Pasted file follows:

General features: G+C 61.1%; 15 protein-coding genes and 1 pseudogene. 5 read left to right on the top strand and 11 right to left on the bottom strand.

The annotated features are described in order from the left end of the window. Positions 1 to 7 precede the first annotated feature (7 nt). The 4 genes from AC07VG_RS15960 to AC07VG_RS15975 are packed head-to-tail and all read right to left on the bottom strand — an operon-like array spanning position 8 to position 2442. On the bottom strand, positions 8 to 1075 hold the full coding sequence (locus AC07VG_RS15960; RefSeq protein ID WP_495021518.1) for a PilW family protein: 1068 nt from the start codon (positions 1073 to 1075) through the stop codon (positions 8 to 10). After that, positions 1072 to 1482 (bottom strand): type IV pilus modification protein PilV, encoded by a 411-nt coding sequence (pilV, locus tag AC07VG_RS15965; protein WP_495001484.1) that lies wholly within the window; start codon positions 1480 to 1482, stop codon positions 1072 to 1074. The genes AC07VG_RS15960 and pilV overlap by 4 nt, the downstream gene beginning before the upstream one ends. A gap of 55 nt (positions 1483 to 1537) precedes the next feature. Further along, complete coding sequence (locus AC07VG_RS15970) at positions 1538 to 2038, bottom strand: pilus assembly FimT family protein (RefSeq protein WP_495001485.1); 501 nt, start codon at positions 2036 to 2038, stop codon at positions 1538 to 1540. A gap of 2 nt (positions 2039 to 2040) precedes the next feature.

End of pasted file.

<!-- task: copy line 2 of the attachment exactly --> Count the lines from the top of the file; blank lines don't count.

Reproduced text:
The annotated features are described in order from the left end of the window. Positions 1 to 7 precede the first annotated feature (7 nt). The 4 genes from AC07VG_RS15960 to AC07VG_RS15975 are packed head-to-tail and all read right to left on the bottom strand — an operon-like array spanning position 8 to position 2442. On the bottom strand, positions 8 to 1075 hold the full coding sequence (locus AC07VG_RS15960; RefSeq protein ID WP_495021518.1) for a PilW family protein: 1068 nt from the start codon (positions 1073 to 1075) through the stop codon (positions 8 to 10). After that, positions 1072 to 1482 (bottom strand): type IV pilus modification protein PilV, encoded by a 411-nt coding sequence (pilV, locus tag AC07VG_RS15965; protein WP_495001484.1) that lies wholly within the window; start codon positions 1480 to 1482, stop codon positions 1072 to 1074. The genes AC07VG_RS15960 and pilV overlap by 4 nt, the downstream gene beginning before the upstream one ends. A gap of 55 nt (positions 1483 to 1537) precedes the next feature. Further along, complete coding sequence (locus AC07VG_RS15970) at positions 1538 to 2038, bottom strand: pilus assembly FimT family protein (RefSeq protein WP_495001485.1); 501 nt, start codon at positions 2036 to 2038, stop codon at positions 1538 to 1540. A gap of 2 nt (positions 2039 to 2040) precedes the next feature.